The link below is a cool link about being a speaker. The author gives you 7 concepts and I’d like to add one more. Remember, it’s not about you. Too many speakers are all about what they have to say instead of recognizing it’s all about the audience. What does the audience need? What benefit are you giving to your audience? What do you want them to do with your material when you finish talking? Remember this while you check out the article – http://bit.ly/1pcaoWo
For over 30 years I’ve conducted seminars and workshops. It’s been fun, educational, enlightening and, occasionally, depressing. Well, maybe not totally depressing but certainly not fun. Sometimes there are people in sessions who do not want to be there. They were sent and view the time as wasted time. The first question of the day can be, “Will we be here for the full day?”
My response is usually, “We’ll be here until we finish the material.” Inside my head, I’m saying, “Why do you even bother coming if you’re not interested?”
What also goes on inside my head is a process of thinking, “How do I get this person engaged?” As a facilitator, I believe it’s my responsibility to make the material engaging, the session engaging, and the outcome worthwhile for everyone involved.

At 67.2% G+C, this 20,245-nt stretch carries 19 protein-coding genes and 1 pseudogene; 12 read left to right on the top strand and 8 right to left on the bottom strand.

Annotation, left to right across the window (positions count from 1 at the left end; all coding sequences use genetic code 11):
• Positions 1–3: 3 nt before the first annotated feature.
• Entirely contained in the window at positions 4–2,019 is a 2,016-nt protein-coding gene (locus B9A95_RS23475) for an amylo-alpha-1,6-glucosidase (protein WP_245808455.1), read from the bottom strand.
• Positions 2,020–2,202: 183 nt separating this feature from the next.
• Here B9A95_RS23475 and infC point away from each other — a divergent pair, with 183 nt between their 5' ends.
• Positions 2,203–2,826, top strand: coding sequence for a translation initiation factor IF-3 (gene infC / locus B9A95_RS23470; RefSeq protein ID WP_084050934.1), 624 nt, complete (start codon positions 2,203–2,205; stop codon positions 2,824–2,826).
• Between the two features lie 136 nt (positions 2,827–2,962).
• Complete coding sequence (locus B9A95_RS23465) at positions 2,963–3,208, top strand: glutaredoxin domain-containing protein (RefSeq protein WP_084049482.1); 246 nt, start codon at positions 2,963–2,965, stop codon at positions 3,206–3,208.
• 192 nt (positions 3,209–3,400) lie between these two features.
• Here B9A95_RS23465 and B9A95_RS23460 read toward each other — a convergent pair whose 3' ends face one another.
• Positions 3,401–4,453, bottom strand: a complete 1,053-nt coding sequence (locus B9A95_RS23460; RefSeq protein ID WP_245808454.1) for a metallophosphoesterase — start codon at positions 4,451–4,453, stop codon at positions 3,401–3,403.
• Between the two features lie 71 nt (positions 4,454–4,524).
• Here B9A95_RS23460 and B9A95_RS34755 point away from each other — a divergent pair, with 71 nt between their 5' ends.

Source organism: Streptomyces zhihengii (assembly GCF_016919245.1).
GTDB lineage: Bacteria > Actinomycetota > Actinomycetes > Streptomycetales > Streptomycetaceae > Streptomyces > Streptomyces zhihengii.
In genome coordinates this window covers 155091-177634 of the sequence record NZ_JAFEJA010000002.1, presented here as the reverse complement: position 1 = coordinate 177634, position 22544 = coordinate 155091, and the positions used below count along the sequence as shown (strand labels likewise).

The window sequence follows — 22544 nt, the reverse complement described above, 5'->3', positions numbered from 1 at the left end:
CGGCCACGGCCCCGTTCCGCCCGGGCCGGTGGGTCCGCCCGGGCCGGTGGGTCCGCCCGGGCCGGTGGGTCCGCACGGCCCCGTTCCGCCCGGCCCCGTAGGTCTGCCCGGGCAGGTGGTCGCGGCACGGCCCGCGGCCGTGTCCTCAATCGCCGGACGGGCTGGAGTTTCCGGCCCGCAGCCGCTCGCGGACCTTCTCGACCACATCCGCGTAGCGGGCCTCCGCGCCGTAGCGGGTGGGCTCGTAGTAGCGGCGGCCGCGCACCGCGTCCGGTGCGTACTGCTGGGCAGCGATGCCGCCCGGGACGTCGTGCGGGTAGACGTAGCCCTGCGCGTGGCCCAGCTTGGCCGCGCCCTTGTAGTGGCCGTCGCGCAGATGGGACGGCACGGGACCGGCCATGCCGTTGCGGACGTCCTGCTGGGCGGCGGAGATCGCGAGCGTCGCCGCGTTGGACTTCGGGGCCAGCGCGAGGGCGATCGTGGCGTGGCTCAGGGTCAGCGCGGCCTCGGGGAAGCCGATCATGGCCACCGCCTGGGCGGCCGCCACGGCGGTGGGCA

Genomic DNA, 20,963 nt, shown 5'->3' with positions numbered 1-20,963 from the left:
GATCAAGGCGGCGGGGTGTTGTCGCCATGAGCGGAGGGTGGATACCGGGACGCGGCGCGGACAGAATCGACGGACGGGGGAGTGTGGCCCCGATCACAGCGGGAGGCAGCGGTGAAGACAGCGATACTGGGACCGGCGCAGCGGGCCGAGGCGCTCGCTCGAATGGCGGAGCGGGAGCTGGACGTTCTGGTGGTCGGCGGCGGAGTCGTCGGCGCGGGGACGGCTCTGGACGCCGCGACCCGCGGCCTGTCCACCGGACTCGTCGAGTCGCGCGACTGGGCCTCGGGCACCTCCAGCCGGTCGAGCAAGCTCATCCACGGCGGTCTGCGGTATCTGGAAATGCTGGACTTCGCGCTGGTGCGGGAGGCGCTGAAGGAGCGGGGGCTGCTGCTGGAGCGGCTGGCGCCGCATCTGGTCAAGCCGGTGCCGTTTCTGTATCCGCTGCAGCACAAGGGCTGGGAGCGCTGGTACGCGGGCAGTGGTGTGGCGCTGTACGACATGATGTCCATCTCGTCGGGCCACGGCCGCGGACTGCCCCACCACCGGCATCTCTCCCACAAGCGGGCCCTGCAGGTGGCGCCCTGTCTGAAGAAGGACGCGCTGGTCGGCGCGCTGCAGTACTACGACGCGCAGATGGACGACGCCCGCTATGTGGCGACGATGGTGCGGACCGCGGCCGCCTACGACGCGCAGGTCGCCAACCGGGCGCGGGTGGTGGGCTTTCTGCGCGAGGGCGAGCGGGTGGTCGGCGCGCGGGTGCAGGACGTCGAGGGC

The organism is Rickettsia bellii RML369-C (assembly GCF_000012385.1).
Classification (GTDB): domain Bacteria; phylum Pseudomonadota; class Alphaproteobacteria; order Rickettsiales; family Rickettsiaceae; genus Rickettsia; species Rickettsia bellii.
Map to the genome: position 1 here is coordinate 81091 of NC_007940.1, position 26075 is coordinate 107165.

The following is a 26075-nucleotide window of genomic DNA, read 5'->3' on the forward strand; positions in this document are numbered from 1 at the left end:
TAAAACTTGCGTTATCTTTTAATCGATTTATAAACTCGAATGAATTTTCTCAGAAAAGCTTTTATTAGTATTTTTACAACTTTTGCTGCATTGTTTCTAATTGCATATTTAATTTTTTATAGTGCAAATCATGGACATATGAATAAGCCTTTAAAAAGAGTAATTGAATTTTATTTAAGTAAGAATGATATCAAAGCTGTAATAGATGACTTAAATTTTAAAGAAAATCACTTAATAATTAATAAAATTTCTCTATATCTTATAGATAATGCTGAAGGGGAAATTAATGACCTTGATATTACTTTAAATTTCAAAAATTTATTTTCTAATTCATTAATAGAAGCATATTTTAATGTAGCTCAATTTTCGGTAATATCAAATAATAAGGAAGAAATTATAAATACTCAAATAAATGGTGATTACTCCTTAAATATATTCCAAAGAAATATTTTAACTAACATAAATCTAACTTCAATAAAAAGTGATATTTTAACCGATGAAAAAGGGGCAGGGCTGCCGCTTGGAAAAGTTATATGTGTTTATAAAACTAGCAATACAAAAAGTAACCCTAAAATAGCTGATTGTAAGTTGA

However, that being said I still like to know why people come to sessions, sometimes of their own choice. So, why do you take courses? If you weren’t required to take courses to retain certificates or licenses, would you choose to go to a webinar, seminar or workshop?
I just attended a webinar from the other side of the world where the facilitator talked about how those of us who give seminars and workshops must change from old paradigms to new ways of presenting material. In an ideal world, how would you like to receive your ongoing education?
As someone who started as a journalist, I know the value of great questions. Throughout my career, I’ve focused on asking good questions to move projects forward, to inspire thinking on the part of direct reports and colleagues, and to help me sort out my life and work. It’s always great to read articles that support the value of questions. Check out this article from Fast Company. It’s just a three-minute read – http://bit.ly/1Qgmt2n